Washington, DC

By the time I took my recent two-night getaway to the nation’s capital earlier in August, it had been exactly 17 months since I’d traveled. My last trip? A weeklong family vacation to Walt Disney World a mere week before the world plunged into a pandemic. Suffice to say, I knew this one – albeit short – would be a lot different from one taken in pre-pandemic times. Here’s what it’s like to visit Washington, D.C. right now.

Traveling to Washington, D.C. During the Pandemic

My friend and I took Amtrak from New York City’s new Moynihan Train Hall. Currently as required by federal law, passengers must wear a mask or face covering for the duration of their ride. About 24 hours prior to departure, you should receive an email about a pre-trip COVID-19 check that you must fill out; it can also be completed on the Amtrak app or at the station with an agent. Once on board, I noticed that everyone complied with the mask requirement, though the two trains we took that weekend were completely full.

Note that as of July 31, Washington, D.C. set forth a mandate requiring anyone over the age of 2 must wear a face covering indoors, regardless of vaccination status – even at restaurants when you’re not eating or drinking.

Where to Stay in Washington, D.C. During the Pandemic

We loved our stay at the newly renovated Hotel Madera, located in the super-cool Dupont Circle neighborhood. Our king-bed balcony room was extremely spacious, and the on-site Firefly restaurant has my new favorite chicken and waffles brunch entree. The real standout, though, is the welcoming staff and hospitality. Masks are required here in common areas, and if you need one you can just ask the front desk.

How to Get Around Washington, D.C. During the Pandemic

Uber was our preferred mode of transportation. The ride-sharing service requires that all passengers and drivers must wear a mask or face covering (you’re asked to confirm that you’ll wear one when you request a ride). We felt completely comfortable, and if it puts you at ease you can ask the driver to open the windows. If you’re taking public transportation around town, make sure you’re wearing a mask.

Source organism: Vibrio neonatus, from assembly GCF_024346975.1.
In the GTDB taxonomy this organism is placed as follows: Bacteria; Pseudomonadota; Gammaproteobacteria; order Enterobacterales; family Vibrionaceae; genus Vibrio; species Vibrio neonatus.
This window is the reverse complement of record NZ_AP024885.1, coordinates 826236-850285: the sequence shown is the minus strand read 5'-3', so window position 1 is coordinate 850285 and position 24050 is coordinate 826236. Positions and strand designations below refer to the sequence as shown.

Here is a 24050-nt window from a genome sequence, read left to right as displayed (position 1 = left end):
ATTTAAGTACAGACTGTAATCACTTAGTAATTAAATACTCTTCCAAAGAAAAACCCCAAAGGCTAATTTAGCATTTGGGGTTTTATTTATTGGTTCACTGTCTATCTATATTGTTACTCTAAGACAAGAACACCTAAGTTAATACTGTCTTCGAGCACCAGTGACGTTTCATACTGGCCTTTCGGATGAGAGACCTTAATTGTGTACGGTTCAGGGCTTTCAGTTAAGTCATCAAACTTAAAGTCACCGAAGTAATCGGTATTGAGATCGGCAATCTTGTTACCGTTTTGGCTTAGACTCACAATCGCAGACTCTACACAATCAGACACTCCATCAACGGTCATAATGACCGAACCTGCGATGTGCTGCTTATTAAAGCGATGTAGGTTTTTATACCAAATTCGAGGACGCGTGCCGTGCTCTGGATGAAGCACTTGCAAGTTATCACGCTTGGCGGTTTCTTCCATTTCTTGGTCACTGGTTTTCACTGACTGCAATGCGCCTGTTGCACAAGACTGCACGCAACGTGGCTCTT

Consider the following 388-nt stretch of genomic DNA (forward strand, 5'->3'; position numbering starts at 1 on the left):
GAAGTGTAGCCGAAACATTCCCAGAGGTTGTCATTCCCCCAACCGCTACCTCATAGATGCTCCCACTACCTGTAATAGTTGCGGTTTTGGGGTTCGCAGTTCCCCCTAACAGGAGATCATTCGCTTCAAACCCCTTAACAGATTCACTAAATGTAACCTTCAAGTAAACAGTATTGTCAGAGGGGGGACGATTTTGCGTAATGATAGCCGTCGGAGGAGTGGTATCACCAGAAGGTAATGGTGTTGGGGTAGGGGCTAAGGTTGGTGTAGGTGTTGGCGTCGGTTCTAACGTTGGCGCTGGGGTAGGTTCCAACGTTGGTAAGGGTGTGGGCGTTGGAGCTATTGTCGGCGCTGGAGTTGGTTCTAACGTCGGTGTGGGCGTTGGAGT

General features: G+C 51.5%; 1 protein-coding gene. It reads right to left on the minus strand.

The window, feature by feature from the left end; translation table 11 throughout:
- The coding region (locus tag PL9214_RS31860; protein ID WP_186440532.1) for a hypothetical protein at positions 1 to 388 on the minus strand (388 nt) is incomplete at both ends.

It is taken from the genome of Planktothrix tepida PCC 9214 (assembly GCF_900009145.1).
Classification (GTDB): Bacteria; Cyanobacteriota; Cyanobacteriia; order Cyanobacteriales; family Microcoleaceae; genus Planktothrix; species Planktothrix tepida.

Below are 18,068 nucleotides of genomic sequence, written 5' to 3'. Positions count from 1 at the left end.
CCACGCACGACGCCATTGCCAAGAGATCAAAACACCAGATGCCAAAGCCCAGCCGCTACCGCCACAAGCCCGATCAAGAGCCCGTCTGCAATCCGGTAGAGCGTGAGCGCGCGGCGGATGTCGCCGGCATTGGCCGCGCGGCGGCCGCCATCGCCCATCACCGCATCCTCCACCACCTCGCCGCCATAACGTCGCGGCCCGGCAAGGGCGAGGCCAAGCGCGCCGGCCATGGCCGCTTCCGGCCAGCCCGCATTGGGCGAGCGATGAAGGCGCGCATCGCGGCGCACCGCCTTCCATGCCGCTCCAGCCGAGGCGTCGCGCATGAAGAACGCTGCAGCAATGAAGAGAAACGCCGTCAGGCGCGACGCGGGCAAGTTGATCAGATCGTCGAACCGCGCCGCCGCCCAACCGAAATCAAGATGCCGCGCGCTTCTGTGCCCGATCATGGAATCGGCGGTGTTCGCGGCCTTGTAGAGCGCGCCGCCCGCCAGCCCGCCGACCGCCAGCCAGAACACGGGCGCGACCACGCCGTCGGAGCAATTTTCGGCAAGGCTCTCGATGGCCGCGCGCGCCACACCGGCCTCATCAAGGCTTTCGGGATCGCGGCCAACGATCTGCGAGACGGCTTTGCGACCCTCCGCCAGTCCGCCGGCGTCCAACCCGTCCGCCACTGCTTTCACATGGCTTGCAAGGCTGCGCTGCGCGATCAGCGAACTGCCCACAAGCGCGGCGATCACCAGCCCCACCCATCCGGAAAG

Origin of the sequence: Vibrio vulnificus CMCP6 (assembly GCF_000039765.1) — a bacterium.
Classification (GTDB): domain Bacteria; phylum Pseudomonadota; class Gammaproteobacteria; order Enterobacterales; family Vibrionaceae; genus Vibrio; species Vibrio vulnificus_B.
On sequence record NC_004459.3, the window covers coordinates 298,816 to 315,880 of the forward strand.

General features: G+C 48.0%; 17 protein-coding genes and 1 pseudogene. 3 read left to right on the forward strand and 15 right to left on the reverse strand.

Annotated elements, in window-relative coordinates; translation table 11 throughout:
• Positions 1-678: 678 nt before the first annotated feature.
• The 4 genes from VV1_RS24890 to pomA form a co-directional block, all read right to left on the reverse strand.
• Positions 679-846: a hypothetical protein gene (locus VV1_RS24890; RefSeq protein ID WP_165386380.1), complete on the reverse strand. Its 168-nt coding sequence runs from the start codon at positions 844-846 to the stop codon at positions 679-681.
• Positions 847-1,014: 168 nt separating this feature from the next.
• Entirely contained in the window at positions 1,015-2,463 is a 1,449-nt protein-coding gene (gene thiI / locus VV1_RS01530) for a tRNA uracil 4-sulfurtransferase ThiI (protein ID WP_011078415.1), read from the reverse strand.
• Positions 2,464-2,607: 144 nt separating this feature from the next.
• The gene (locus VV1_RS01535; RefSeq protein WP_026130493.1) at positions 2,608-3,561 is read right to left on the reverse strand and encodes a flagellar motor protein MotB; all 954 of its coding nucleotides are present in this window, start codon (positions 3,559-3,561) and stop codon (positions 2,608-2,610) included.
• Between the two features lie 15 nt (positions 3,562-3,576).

What to Do in Washington, D.C.

A trip here is incomplete without a stop at least one of the world-class museums. I really loved my first-ever trip to the Renwick Gallery, which was actually recommended to us by a fellow hotel guest who lived in the neighborhood (Pro tip: Talk to the locals!). Located just a short walk from the White House, the free-to-visit museum is dedicated to contemporary crafts and decorative arts. Janet Echelman’s 1.8 Renwick, a jaw-dropping fiber and lighting installation located in the second-floor Grand Salon, is absolutely breathtaking.

With policies changing often, check here before your trip to see which museums and attractions require you to make timed reservations.

Where to Eat and Drink in Washington, D.C.

As mentioned above, a meal at Firefly is a must-do if you’re in Dupont Circle. The restaurant offers indoor and outdoor seating for brunch and dinner, and hosts happy hour Wednesday through Friday. Mains during either seating cost between $16 and $34; the parmesan truffle fries might be addicting, but you’ve been warned.

Another new favorite of mine is Tatte Bakery, which has two outposts in the city. We ate brunch at the West End location, the first of the two to open in 2020 and just a few blocks away from Hotel Madera. The pastries are all mouthwatering, but I’d return on a weekly basis just to have the huge lamb meatball shakshuka, served with three slices of toasted challah bread (I’ve thought of this dish every day since I returned home). This along, with a dirty iced chai latte, cost a little under $24 – so very affordable. The eatery has indoor and outdoor seating.

Taking a trip to Georgetown? Make sure to dine at Guapo’s. Portions here are generous and very reasonable; our beef burrito and fish tacos with rice and beans cost between $12 and $19. The passion fruit margarita is quite refreshing, too. There are tables inside and out, which offer fountain views.

What You Should Know Regarding Vaccination Status

Those traveling to Washington, D.C. from anywhere in the country do not have to quarantine if they’re fully vaccinated, unless they’re experiencing COVID-19 symptoms. Unvaccinated individuals don’t need a COVID-19 test if they’re from Maryland or Virginia, or if you’re in the city for less than 24 hours – other than that, you’ll need a test one to three days before arrival. Read more about the area’s travel status here.

 

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